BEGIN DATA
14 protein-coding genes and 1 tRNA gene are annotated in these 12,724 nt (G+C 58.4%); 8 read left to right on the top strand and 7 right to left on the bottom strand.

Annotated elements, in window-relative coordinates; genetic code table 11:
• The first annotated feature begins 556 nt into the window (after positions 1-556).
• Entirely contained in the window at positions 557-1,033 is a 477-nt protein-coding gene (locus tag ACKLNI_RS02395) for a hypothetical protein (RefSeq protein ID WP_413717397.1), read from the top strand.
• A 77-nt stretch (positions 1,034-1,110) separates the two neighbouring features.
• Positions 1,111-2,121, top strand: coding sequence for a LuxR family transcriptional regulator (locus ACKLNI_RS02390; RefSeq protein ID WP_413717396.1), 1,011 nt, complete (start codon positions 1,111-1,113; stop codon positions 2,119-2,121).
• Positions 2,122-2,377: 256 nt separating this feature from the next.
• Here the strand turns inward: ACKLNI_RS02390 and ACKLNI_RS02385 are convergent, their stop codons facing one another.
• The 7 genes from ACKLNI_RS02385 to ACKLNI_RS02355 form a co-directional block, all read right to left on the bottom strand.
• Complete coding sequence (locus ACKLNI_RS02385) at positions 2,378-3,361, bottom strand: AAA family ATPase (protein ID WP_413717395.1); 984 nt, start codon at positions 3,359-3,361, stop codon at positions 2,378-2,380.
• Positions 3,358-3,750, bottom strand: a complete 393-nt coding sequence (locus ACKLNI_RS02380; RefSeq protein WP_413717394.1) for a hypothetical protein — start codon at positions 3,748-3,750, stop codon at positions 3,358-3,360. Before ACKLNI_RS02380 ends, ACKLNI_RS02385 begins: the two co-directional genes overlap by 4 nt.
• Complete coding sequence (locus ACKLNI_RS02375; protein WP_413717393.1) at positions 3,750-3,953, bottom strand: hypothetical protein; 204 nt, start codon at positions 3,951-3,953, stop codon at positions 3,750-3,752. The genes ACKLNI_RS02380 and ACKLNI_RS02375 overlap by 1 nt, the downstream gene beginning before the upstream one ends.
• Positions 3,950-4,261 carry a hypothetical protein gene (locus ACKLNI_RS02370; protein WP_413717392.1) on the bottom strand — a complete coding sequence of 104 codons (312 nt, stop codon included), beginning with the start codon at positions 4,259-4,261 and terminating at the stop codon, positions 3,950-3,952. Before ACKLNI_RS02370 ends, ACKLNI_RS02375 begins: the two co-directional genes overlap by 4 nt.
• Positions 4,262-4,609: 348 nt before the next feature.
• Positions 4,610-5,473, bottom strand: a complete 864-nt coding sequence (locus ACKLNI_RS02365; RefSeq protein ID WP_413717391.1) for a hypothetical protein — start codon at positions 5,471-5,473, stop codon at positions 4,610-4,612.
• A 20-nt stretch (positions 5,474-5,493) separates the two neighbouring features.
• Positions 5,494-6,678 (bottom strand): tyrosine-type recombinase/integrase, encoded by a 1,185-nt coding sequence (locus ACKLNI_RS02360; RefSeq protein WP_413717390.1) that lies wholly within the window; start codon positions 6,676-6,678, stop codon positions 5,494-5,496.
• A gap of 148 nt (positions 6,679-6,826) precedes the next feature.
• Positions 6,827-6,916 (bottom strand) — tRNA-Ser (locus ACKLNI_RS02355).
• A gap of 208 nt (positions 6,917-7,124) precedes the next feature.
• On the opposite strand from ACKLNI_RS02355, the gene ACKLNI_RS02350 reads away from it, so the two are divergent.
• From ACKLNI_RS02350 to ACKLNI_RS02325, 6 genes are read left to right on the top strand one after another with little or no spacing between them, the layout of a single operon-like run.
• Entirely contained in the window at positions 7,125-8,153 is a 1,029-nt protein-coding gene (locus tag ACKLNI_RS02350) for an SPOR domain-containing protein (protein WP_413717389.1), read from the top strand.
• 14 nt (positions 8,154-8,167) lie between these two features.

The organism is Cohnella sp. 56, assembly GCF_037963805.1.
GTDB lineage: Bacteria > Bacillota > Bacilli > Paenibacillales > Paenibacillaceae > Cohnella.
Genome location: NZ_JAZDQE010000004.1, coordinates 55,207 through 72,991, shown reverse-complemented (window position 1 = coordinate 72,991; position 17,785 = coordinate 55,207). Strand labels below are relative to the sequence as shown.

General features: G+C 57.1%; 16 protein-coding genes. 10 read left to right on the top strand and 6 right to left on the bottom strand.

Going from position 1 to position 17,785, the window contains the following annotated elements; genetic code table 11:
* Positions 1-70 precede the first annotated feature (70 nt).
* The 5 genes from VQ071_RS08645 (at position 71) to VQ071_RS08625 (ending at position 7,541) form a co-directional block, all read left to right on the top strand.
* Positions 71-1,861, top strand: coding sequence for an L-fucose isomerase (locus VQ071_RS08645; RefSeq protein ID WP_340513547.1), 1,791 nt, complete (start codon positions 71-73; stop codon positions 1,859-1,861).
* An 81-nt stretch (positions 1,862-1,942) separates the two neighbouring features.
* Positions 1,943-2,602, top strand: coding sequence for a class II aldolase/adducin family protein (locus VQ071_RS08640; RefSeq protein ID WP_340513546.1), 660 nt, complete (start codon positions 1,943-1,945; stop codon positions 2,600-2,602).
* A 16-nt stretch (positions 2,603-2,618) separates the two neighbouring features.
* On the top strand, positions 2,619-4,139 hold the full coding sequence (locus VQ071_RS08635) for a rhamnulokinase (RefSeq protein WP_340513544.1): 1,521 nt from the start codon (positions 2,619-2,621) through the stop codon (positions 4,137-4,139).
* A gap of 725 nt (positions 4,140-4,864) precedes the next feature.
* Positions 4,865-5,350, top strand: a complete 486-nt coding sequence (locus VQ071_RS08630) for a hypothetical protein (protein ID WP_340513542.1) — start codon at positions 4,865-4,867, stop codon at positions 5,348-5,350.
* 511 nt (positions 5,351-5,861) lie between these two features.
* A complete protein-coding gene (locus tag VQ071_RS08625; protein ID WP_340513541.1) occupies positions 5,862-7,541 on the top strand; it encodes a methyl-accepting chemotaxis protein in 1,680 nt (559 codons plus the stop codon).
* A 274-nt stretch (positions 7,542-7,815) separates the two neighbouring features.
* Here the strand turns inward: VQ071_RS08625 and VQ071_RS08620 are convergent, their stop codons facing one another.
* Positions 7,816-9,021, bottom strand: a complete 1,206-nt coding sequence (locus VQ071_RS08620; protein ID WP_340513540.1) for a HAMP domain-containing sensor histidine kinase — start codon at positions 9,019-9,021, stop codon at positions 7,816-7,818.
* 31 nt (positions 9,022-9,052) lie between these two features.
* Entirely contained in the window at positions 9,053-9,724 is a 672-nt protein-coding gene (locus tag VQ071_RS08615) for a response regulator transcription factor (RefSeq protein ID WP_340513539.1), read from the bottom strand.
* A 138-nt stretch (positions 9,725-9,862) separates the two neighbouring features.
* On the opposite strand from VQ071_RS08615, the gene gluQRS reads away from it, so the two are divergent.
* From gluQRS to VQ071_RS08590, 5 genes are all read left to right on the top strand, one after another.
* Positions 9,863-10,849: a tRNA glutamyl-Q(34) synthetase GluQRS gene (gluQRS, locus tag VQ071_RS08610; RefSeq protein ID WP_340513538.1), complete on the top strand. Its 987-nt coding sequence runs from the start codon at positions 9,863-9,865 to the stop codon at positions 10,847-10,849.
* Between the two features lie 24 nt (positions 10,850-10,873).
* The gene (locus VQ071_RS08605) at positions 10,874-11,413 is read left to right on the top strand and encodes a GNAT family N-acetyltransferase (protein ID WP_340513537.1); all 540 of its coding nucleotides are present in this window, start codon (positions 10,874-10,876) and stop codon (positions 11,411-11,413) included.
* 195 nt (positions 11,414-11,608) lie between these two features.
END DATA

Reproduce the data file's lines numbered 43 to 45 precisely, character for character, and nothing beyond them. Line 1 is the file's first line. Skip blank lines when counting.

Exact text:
* Positions 7,816-9,021, bottom strand: a complete 1,206-nt coding sequence (locus VQ071_RS08620; protein ID WP_340513540.1) for a HAMP domain-containing sensor histidine kinase — start codon at positions 9,019-9,021, stop codon at positions 7,816-7,818.
* 31 nt (positions 9,022-9,052) lie between these two features.
* Entirely contained in the window at positions 9,053-9,724 is a 672-nt protein-coding gene (locus tag VQ071_RS08615) for a response regulator transcription factor (RefSeq protein ID WP_340513539.1), read from the bottom strand.